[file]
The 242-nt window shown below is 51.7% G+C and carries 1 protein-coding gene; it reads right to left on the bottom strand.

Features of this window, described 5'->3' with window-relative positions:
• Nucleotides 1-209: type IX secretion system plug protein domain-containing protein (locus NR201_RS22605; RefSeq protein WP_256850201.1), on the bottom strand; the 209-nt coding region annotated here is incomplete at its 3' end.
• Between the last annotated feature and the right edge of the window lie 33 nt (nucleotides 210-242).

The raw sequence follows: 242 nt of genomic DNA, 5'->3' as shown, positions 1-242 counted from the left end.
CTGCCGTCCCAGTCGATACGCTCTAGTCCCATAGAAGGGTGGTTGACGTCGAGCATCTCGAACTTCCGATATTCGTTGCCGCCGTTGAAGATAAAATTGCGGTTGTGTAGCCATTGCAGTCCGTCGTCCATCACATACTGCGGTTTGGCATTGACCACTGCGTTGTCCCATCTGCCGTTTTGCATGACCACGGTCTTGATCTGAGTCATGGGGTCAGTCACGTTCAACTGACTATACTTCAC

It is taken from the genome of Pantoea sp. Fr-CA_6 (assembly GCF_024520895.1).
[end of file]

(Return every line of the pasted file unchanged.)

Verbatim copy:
The 242-nt window shown below is 51.7% G+C and carries 1 protein-coding gene; it reads right to left on the bottom strand.

Features of this window, described 5'->3' with window-relative positions:
• Nucleotides 1-209: type IX secretion system plug protein domain-containing protein (locus NR201_RS22605; RefSeq protein WP_256850201.1), on the bottom strand; the 209-nt coding region annotated here is incomplete at its 3' end.
• Between the last annotated feature and the right edge of the window lie 33 nt (nucleotides 210-242).

The raw sequence follows: 242 nt of genomic DNA, 5'->3' as shown, positions 1-242 counted from the left end.
CTGCCGTCCCAGTCGATACGCTCTAGTCCCATAGAAGGGTGGTTGACGTCGAGCATCTCGAACTTCCGATATTCGTTGCCGCCGTTGAAGATAAAATTGCGGTTGTGTAGCCATTGCAGTCCGTCGTCCATCACATACTGCGGTTTGGCATTGACCACTGCGTTGTCCCATCTGCCGTTTTGCATGACCACGGTCTTGATCTGAGTCATGGGGTCAGTCACGTTCAACTGACTATACTTCAC

It is taken from the genome of Pantoea sp. Fr-CA_6 (assembly GCF_024520895.1).